127. Reaching the age of thirteen without figuring out that it’s bad to throw rocks at people or steal their belongings sounds like pretty good cause to me, as is being the parent of such a child and doing exacly nothing to prevent such behaviors.”

    jennifer,

    ok, maybe the parents, especially based on the information in thomas paine’s goiter’s post. but the kid? that seems pretty cold.

    -cab

  128. ok, maybe the parents, especially based on the information in thomas paine’s goiter’s post. but the kid? that seems pretty cold.

    I respect the kid insofar as I respect any human being–I certainly do not want to see him killed, I would oppose anyone who wanted to torture him, he deserves certain basic hman rights, etc.

    But that’s not the same meaning of “respect” that I would use in a sentence like, “Despite our past disagreements, I have come to respect you.” In that regard, no; I do not respect this kid and see no reason to.

    Though I respect him more than his parents. He’s autistic–what the hell is their excuse?

  129. What a fascinating thread! I haven’t witnessed such a display of delirious delight in name-calling since about third grade. I was one of those annoying liberals-in-the-making who always stuck up for the kid who was teased and harrassed by stupid schoolyard bullies (apparently the bullies were libertarians-in-the-making). My son is autistic, and if one of my neighbors had posted a sign about “retards” when he was growing up, I’d probably still be doing time for assault.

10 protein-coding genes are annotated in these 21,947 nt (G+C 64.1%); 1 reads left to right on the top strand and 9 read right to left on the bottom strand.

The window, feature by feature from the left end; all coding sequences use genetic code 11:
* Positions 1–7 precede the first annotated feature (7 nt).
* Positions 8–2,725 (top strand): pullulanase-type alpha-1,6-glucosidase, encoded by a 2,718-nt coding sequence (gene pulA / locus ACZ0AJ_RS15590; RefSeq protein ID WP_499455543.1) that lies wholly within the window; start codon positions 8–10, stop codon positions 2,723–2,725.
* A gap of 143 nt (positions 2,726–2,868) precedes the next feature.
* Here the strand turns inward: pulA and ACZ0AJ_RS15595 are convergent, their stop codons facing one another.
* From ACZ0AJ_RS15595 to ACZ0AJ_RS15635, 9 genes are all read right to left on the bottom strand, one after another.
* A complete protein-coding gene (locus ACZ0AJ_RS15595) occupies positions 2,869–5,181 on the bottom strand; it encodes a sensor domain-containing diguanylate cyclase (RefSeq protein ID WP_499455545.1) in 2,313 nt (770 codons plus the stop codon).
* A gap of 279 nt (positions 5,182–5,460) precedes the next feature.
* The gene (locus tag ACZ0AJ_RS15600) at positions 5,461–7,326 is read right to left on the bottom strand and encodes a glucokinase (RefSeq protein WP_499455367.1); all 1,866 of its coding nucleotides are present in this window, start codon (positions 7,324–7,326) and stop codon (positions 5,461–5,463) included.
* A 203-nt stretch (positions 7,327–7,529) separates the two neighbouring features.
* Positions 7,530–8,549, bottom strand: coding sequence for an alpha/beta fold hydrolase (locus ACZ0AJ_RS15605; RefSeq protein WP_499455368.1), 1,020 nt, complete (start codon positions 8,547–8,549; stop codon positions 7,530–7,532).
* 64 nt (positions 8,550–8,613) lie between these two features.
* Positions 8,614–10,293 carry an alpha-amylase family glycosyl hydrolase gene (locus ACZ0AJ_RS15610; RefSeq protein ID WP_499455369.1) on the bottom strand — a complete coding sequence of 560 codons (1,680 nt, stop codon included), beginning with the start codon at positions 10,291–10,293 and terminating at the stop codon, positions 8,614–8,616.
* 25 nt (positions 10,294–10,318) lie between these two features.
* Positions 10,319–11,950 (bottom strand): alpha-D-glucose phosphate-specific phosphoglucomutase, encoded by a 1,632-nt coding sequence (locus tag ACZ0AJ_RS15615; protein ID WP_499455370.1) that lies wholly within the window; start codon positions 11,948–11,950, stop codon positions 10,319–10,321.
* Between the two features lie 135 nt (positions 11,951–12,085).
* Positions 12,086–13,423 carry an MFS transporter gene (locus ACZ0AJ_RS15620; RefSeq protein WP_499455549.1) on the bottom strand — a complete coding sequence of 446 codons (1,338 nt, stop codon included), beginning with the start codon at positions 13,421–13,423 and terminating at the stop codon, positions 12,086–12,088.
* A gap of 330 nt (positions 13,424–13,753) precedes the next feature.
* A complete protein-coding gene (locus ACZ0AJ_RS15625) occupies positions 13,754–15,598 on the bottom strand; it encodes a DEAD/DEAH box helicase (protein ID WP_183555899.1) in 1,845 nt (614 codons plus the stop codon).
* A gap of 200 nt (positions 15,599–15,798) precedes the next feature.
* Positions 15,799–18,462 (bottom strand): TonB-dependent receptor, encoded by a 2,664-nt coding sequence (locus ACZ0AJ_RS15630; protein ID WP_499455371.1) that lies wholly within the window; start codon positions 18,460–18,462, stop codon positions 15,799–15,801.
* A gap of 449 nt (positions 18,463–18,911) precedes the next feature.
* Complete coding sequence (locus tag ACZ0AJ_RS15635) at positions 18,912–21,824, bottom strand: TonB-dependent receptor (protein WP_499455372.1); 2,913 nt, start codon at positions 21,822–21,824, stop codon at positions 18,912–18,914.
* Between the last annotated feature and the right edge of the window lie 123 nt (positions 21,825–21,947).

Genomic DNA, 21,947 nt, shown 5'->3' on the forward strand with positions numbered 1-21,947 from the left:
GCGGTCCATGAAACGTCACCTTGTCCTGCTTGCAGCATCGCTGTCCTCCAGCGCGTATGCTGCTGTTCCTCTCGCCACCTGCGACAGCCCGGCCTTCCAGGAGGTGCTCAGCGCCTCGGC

To all of you who find retarded people so scary, I’d suggest you do some research about the (non) likelihood of violence among the retarded. Or get a teddy bear to hug when you get too scared.
    To all of you who just want to re-visit your childhood pastime of calling people retards, being fucked with a log is too good for you.

  130. My son is autistic, and if one of my neighbors had posted a sign about “retards” when he was growing up, I’d probably still be doing time for assault.

    If the neighbors repeatedly complained about your son doing things like breaking into their homes or throwing rocks at their kids, would you do anything to stop your son from continuing these behaviors? If so, then your neighbors would have no cause for complaint. The neighbors in the story did.

  131. >scratches toe in dirt<<br />
    gee, sorry Mrs David, we didn’t mean nuthin….

  132. for what it’s worth, the weasel at 6:51 used my fake email address (complete with accidental misspelling), but they were not me.

    bully, since i cannot imagine a way this could have happened by accident, i hearby revoke my respect for you, for cause.

    devastating blow, i know, but you gave me no choice.

    -cab